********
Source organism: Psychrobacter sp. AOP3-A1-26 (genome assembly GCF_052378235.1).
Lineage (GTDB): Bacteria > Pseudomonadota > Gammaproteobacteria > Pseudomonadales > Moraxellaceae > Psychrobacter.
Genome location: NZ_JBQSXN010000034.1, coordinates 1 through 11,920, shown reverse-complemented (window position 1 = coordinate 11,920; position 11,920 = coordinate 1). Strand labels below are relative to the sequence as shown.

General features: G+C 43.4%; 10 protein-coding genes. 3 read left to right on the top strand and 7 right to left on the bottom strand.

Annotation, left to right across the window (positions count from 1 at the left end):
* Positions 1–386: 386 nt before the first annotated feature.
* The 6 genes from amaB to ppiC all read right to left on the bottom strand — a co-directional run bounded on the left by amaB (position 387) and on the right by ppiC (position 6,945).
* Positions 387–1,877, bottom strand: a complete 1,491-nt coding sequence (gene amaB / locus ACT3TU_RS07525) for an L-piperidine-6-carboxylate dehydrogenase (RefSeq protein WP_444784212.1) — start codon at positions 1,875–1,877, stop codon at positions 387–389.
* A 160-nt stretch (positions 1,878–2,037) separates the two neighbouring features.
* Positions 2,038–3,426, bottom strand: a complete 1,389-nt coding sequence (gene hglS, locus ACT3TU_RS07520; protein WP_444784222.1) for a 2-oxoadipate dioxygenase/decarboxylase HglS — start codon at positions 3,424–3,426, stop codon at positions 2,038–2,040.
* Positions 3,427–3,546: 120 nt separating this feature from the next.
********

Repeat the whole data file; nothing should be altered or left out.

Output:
Source organism: Psychrobacter sp. AOP3-A1-26 (genome assembly GCF_052378235.1).
Lineage (GTDB): Bacteria > Pseudomonadota > Gammaproteobacteria > Pseudomonadales > Moraxellaceae > Psychrobacter.
Genome location: NZ_JBQSXN010000034.1, coordinates 1 through 11,920, shown reverse-complemented (window position 1 = coordinate 11,920; position 11,920 = coordinate 1). Strand labels below are relative to the sequence as shown.

General features: G+C 43.4%; 10 protein-coding genes. 3 read left to right on the top strand and 7 right to left on the bottom strand.

Annotation, left to right across the window (positions count from 1 at the left end):
* Positions 1–386: 386 nt before the first annotated feature.
* The 6 genes from amaB to ppiC all read right to left on the bottom strand — a co-directional run bounded on the left by amaB (position 387) and on the right by ppiC (position 6,945).
* Positions 387–1,877, bottom strand: a complete 1,491-nt coding sequence (gene amaB / locus ACT3TU_RS07525) for an L-piperidine-6-carboxylate dehydrogenase (RefSeq protein WP_444784212.1) — start codon at positions 1,875–1,877, stop codon at positions 387–389.
* A 160-nt stretch (positions 1,878–2,037) separates the two neighbouring features.
* Positions 2,038–3,426, bottom strand: a complete 1,389-nt coding sequence (gene hglS, locus ACT3TU_RS07520; protein WP_444784222.1) for a 2-oxoadipate dioxygenase/decarboxylase HglS — start codon at positions 3,424–3,426, stop codon at positions 2,038–2,040.
* Positions 3,427–3,546: 120 nt separating this feature from the next.